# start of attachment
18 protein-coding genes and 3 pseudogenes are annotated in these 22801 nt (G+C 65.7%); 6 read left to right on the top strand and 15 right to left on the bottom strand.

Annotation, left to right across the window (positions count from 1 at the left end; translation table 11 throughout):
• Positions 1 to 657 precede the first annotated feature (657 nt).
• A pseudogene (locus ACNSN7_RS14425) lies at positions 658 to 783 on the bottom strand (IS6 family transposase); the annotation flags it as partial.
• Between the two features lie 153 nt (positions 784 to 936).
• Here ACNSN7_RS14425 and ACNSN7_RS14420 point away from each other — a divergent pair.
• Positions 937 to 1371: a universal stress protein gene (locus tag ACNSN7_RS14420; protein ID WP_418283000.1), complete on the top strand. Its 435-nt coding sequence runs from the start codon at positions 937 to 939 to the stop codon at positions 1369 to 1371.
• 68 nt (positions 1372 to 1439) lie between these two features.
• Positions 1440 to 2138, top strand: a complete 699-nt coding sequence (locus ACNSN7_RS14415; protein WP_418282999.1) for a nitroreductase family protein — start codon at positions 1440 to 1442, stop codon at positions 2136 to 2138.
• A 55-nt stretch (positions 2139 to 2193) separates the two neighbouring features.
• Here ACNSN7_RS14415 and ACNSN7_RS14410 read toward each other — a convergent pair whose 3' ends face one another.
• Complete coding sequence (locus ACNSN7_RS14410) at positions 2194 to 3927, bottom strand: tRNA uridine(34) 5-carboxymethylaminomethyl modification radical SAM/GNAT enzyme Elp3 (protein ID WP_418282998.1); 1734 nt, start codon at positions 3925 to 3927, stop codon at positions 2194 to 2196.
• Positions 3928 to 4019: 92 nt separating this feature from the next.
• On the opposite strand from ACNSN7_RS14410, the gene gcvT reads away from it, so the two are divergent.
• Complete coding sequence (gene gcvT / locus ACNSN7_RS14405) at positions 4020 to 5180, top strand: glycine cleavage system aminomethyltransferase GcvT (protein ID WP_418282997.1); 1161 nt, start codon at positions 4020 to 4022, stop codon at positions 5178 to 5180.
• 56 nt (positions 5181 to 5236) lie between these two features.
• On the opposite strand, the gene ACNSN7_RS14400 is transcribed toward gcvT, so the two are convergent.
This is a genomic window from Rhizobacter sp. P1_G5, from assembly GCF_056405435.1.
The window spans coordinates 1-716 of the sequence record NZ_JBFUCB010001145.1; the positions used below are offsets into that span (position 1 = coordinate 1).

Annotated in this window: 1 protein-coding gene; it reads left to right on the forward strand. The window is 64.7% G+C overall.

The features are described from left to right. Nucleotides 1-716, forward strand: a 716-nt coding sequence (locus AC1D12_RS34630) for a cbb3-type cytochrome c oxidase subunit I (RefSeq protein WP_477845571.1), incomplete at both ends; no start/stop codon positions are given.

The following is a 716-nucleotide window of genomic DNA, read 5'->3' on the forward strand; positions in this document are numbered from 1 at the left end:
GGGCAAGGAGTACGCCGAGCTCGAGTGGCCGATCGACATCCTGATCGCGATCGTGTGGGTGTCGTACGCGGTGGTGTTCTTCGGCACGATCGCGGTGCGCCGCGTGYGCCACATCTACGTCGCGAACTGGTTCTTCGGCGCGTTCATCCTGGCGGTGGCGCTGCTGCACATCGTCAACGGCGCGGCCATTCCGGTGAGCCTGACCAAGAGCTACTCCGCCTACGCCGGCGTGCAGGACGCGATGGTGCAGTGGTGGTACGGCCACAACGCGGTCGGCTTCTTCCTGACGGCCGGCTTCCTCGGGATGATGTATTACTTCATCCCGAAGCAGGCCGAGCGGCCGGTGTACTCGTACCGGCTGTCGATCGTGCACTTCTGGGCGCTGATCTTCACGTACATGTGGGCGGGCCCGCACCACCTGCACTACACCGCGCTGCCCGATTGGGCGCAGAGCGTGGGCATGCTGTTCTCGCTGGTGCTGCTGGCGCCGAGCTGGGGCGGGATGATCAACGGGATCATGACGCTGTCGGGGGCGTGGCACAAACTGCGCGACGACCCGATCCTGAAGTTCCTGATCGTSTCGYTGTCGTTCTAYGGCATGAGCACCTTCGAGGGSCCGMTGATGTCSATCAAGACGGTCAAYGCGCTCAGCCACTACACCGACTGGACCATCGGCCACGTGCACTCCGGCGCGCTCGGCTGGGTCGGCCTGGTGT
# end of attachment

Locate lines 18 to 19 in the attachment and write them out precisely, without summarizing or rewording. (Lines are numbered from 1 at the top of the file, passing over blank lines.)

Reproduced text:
This is a genomic window from Rhizobacter sp. P1_G5, from assembly GCF_056405435.1.
The window spans coordinates 1-716 of the sequence record NZ_JBFUCB010001145.1; the positions used below are offsets into that span (position 1 = coordinate 1).